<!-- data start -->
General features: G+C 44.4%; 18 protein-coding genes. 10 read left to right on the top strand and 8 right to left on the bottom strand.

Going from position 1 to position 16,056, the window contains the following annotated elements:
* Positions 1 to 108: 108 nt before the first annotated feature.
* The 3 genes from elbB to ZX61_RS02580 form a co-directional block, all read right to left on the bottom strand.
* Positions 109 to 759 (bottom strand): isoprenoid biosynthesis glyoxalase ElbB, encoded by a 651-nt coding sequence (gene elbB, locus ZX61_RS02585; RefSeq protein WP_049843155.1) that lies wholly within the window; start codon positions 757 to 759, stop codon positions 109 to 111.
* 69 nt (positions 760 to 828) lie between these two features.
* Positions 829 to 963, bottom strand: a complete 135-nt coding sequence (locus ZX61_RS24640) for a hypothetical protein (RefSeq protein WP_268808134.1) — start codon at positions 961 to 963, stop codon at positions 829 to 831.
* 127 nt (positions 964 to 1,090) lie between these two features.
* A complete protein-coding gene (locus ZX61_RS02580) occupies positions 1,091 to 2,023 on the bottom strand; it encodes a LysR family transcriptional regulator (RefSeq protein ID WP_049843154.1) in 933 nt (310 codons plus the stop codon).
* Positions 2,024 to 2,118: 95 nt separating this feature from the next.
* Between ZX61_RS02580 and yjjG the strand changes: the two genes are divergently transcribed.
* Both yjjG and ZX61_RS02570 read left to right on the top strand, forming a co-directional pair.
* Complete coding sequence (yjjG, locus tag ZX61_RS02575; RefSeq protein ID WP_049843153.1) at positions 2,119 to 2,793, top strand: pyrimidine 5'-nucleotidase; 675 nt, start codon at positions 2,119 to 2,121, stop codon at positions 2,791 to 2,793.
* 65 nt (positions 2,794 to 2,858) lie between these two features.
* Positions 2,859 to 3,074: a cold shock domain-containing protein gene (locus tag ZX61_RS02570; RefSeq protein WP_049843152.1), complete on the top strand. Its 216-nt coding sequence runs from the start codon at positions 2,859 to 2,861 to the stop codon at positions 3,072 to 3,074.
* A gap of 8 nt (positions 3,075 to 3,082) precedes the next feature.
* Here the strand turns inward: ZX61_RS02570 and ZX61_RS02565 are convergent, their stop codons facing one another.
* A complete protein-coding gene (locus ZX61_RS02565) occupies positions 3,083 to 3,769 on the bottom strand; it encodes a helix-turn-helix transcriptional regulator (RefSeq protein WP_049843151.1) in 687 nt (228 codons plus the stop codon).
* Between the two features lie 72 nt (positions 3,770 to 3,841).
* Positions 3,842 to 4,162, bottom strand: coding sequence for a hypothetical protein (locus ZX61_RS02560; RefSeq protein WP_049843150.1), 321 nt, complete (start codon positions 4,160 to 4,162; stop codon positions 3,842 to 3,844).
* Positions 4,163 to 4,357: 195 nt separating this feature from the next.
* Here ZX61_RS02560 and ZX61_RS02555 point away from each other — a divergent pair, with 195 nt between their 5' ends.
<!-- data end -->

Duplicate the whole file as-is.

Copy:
General features: G+C 44.4%; 18 protein-coding genes. 10 read left to right on the top strand and 8 right to left on the bottom strand.

Going from position 1 to position 16,056, the window contains the following annotated elements:
* Positions 1 to 108: 108 nt before the first annotated feature.
* The 3 genes from elbB to ZX61_RS02580 form a co-directional block, all read right to left on the bottom strand.
* Positions 109 to 759 (bottom strand): isoprenoid biosynthesis glyoxalase ElbB, encoded by a 651-nt coding sequence (gene elbB, locus ZX61_RS02585; RefSeq protein WP_049843155.1) that lies wholly within the window; start codon positions 757 to 759, stop codon positions 109 to 111.
* 69 nt (positions 760 to 828) lie between these two features.
* Positions 829 to 963, bottom strand: a complete 135-nt coding sequence (locus ZX61_RS24640) for a hypothetical protein (RefSeq protein WP_268808134.1) — start codon at positions 961 to 963, stop codon at positions 829 to 831.
* 127 nt (positions 964 to 1,090) lie between these two features.
* A complete protein-coding gene (locus ZX61_RS02580) occupies positions 1,091 to 2,023 on the bottom strand; it encodes a LysR family transcriptional regulator (RefSeq protein ID WP_049843154.1) in 933 nt (310 codons plus the stop codon).
* Positions 2,024 to 2,118: 95 nt separating this feature from the next.
* Between ZX61_RS02580 and yjjG the strand changes: the two genes are divergently transcribed.
* Both yjjG and ZX61_RS02570 read left to right on the top strand, forming a co-directional pair.
* Complete coding sequence (yjjG, locus tag ZX61_RS02575; RefSeq protein ID WP_049843153.1) at positions 2,119 to 2,793, top strand: pyrimidine 5'-nucleotidase; 675 nt, start codon at positions 2,119 to 2,121, stop codon at positions 2,791 to 2,793.
* 65 nt (positions 2,794 to 2,858) lie between these two features.
* Positions 2,859 to 3,074: a cold shock domain-containing protein gene (locus tag ZX61_RS02570; RefSeq protein WP_049843152.1), complete on the top strand. Its 216-nt coding sequence runs from the start codon at positions 2,859 to 2,861 to the stop codon at positions 3,072 to 3,074.
* A gap of 8 nt (positions 3,075 to 3,082) precedes the next feature.
* Here the strand turns inward: ZX61_RS02570 and ZX61_RS02565 are convergent, their stop codons facing one another.
* A complete protein-coding gene (locus ZX61_RS02565) occupies positions 3,083 to 3,769 on the bottom strand; it encodes a helix-turn-helix transcriptional regulator (RefSeq protein WP_049843151.1) in 687 nt (228 codons plus the stop codon).
* Between the two features lie 72 nt (positions 3,770 to 3,841).
* Positions 3,842 to 4,162, bottom strand: coding sequence for a hypothetical protein (locus ZX61_RS02560; RefSeq protein WP_049843150.1), 321 nt, complete (start codon positions 4,160 to 4,162; stop codon positions 3,842 to 3,844).
* Positions 4,163 to 4,357: 195 nt separating this feature from the next.
* Here ZX61_RS02560 and ZX61_RS02555 point away from each other — a divergent pair, with 195 nt between their 5' ends.